HOOVER'S CNN'S COLD WAR DOCUMENTARY: ISSUE AND CONTROVERSY NOMINATED FOR 2001 CABLE CENTER BOOK AWARD

Monday, January 29, 2001
STANFORD

CNN's Cold War Documentary: Issue and Controversy, edited by Hoover Institution fellow Arnold Beichman and published by the Hoover Institution Press, has been nominated for the 2001 Cable Center Book Award.

The award is sponsored by the National Cable Television Center and Museum, Denver, Colorado, and honors books that make a significant contribution to the knowledge base of the cable telecommunication industry.

CNN's Cold War Documentary is a collection of important articles, commentaries, and reviews about the twenty-four-part television series on the cold war that was shown on CNN. It presents a critical and incisive examination of the opinions and conclusions portrayed in the series.

Published in February 2000, the book includes original essays by Hoover fellows Robert Conquest and John Lewis Gaddis and Harvard historian Richard Pipes. It reprints pro and con essays, including a defense of the series by Sir Jeremy Isaacs and others who were intimately involved with the production of the television series and the published book, Cold War.

Editor-contributor Arnold Beichman is a political scientist, writer, and former journalist, and has been affiliated with the Hoover Institution since 1982. He is an expert in international relations and is currently researching political events in the former Soviet Union as well as developing a biography of former vice president Henry A. Wallace.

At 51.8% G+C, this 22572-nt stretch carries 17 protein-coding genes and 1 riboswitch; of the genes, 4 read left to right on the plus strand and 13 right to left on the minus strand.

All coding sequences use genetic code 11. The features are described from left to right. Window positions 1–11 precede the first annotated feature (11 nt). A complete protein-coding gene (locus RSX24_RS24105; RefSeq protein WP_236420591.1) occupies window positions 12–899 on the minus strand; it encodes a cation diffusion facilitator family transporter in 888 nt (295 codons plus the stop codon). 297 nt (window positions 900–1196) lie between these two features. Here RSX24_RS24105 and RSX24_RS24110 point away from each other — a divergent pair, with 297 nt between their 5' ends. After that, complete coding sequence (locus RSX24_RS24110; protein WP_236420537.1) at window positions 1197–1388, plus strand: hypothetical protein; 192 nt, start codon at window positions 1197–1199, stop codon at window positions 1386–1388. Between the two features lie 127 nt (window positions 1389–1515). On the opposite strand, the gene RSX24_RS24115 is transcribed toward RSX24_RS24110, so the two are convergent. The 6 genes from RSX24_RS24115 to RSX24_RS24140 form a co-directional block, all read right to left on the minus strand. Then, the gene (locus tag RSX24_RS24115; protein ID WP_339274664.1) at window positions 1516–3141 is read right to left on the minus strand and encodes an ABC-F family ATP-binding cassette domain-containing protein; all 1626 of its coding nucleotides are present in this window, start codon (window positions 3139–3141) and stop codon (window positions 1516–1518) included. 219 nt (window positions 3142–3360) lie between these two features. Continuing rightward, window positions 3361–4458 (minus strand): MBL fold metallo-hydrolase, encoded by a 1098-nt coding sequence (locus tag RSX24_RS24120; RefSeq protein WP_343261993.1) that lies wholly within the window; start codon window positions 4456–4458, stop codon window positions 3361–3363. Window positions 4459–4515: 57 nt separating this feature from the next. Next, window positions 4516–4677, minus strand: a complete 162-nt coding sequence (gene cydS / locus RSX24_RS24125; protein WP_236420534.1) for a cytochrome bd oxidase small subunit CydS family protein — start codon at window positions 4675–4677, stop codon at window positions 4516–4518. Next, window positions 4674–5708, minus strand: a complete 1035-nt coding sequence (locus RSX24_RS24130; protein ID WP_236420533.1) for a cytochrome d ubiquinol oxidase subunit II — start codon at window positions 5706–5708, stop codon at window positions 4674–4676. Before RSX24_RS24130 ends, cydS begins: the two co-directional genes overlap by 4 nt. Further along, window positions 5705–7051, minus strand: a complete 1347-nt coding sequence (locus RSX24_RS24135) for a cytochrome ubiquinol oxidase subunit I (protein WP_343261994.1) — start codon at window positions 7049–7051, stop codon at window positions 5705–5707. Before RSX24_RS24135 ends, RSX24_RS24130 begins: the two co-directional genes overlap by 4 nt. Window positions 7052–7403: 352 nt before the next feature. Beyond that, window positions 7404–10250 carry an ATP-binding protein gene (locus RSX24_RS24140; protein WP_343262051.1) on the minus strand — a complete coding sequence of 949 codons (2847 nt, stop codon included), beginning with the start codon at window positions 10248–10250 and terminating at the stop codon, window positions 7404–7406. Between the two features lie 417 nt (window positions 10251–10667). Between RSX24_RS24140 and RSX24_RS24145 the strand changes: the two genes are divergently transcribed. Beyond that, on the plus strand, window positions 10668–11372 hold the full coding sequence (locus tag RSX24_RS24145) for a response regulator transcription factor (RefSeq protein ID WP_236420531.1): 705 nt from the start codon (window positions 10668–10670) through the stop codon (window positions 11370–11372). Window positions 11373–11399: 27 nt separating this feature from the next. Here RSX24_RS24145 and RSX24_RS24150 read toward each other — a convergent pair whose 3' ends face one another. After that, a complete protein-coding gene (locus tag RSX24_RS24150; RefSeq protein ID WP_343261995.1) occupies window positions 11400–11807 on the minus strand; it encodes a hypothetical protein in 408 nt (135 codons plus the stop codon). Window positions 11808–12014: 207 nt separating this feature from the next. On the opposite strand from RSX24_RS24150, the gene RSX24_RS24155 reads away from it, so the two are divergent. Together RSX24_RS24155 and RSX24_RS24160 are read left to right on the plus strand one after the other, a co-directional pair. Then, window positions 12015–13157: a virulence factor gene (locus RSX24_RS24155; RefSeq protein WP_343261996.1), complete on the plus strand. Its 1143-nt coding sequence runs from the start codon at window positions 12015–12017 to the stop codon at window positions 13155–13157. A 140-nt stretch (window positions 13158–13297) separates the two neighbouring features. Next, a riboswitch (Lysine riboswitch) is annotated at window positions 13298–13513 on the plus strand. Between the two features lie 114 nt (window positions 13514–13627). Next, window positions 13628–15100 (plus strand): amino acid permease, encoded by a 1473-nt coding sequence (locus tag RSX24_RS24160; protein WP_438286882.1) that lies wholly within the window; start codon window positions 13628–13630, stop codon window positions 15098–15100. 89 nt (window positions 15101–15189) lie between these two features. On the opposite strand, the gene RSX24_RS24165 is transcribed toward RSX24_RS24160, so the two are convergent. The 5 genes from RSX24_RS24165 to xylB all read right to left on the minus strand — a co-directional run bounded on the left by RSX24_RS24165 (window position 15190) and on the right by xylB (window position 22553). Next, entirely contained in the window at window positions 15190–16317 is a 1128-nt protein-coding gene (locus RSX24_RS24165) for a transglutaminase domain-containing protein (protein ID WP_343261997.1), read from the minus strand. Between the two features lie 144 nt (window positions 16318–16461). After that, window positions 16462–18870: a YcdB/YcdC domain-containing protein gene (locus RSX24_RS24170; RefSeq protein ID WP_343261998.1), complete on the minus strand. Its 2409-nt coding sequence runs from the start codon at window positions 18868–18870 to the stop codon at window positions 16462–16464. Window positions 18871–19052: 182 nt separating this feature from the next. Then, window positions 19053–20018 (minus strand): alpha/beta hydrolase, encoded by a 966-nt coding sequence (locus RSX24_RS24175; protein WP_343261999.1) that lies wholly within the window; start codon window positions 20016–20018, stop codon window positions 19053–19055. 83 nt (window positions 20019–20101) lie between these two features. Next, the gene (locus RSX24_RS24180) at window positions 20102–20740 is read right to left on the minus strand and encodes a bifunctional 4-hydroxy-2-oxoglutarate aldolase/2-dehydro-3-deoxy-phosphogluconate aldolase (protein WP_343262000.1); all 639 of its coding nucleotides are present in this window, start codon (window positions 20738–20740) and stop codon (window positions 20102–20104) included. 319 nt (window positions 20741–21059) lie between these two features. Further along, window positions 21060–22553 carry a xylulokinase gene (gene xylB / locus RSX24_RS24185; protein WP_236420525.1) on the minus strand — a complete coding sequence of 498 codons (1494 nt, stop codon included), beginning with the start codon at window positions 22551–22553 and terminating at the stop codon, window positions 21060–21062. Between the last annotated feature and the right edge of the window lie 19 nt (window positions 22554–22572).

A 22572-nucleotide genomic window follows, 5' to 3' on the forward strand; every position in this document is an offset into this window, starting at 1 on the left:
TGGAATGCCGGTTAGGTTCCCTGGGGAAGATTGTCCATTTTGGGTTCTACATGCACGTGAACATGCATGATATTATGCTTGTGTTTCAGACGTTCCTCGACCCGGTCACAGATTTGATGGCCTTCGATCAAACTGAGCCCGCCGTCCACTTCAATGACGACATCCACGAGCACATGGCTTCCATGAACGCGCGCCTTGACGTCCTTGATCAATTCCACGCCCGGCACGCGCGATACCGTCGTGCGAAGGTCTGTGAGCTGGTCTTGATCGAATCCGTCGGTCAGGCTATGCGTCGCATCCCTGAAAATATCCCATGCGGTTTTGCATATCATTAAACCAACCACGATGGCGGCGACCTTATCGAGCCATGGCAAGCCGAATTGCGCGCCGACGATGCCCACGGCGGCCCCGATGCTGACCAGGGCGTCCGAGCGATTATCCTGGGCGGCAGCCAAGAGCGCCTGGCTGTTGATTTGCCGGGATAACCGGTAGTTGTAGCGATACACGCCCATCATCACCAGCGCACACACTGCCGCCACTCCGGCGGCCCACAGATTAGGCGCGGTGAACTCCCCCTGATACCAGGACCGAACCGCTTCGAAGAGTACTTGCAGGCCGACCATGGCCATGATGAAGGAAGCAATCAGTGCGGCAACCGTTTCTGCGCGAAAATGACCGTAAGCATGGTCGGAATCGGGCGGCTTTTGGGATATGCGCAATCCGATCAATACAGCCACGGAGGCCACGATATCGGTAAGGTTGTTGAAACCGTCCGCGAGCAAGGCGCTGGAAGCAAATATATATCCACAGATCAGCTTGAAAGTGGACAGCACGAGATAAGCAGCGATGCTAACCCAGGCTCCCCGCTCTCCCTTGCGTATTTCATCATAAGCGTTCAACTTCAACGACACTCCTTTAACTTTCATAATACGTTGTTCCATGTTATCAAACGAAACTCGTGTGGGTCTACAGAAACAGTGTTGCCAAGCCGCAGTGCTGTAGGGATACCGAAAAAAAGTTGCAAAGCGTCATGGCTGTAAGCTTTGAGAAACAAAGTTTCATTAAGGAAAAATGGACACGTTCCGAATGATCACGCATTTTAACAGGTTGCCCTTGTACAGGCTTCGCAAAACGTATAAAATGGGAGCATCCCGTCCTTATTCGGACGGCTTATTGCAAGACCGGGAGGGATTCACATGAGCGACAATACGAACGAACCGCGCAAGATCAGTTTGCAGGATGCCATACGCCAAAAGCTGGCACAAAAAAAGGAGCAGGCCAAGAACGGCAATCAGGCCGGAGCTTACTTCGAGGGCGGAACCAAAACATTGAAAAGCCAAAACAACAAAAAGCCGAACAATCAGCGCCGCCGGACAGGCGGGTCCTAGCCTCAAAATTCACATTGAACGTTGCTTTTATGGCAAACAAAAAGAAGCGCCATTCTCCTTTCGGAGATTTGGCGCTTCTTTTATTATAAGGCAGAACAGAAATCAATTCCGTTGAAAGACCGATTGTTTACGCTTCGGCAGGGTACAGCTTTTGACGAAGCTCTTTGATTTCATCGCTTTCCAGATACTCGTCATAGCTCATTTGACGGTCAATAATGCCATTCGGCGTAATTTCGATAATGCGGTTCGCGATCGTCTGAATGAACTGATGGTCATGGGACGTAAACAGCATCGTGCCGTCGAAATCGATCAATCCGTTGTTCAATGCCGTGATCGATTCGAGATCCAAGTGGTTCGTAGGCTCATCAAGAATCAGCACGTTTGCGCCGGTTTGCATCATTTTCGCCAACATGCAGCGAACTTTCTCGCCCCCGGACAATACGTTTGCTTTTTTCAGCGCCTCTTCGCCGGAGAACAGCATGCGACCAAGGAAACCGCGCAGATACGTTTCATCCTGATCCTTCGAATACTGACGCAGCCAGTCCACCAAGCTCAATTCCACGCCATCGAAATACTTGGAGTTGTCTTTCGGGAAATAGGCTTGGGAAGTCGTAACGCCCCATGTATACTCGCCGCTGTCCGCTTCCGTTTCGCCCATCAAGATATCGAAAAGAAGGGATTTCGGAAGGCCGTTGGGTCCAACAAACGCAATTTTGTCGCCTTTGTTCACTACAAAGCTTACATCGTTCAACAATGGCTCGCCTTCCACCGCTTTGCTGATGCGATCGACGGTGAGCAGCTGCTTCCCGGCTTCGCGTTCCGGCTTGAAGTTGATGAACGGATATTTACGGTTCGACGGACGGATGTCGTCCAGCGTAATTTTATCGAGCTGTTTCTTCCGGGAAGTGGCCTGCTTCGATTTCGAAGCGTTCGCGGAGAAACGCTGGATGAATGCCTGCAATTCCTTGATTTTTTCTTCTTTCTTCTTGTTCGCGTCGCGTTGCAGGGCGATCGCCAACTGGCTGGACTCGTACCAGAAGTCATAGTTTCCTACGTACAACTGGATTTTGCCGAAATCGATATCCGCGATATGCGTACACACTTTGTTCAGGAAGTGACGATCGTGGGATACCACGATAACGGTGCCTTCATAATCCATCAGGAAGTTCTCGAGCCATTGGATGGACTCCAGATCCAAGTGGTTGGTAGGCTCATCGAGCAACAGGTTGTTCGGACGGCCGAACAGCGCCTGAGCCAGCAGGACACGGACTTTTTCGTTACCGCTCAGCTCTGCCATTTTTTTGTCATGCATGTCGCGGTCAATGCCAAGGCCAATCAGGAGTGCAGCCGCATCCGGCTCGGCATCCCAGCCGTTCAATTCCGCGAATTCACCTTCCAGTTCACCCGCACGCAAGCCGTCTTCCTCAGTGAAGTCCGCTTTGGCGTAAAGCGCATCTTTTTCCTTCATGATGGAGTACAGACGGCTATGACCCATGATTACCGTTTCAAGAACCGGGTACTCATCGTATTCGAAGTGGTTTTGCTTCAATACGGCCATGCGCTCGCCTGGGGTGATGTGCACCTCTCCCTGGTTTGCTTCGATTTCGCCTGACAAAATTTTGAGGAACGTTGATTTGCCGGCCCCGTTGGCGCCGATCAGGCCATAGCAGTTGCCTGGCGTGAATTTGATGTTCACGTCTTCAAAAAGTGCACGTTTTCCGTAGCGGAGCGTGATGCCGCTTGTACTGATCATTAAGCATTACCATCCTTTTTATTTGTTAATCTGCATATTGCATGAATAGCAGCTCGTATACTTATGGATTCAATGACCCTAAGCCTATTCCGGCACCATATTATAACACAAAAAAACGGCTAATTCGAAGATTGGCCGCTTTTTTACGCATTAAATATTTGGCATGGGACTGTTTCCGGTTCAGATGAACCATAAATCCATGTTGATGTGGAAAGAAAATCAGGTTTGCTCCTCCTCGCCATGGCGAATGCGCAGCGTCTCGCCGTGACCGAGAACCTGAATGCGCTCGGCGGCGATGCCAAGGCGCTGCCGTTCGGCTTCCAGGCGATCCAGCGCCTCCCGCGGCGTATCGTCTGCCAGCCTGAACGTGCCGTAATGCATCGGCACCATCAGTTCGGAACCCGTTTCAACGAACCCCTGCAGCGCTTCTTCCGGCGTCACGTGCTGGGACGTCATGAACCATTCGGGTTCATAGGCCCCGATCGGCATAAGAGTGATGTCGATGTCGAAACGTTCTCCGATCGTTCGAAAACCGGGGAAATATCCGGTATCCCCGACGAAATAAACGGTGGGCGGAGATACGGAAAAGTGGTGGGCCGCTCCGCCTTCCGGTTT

Beichman is the author of five books: The Other State Department, Herman Wouk: The Novelist as Social Historian, Yuri Andropov: New Challenge to the West (coauthored), Nine Lies about America, with a foreword by Tom Wolfe, and The Long Pretense: Soviet Treaty Diplomacy, 1917&3150;1990, with a foreword by William F. Buckley. Nine Lies about America was republished in 1995 with a new introduction under the title Anti-American Myths: Their Causes and Consequences (Transaction, 1995).

He is a regular columnist for the Washington Times, and his articles are published in numerous newspapers across the United States and Canada.

Complimentary copies of the book were distributed to every school district in the United States for possible classroom use.

The winner of the Cable Center Book Award will be announced at the opening luncheon of the academic seminar of the 2001 National Cable Television Association convention in Chicago in June.

The National Cable Television Center and Museum serves cable telecommunications and the public by

  • Communicating worldwide the business, technology, and programming of cable telecommunications
  • Providing education, training, and research covering all aspects of cable telecommunications
  • Increasing understanding of communications in the global environment
  • Conserving and displaying the history of cable telecommunications, especially that of its legendary pioneers

The Cable Center undertakes these purposes with the conviction that cable telecommunications has the power to enhance people's quality of life in their communities throughout the world.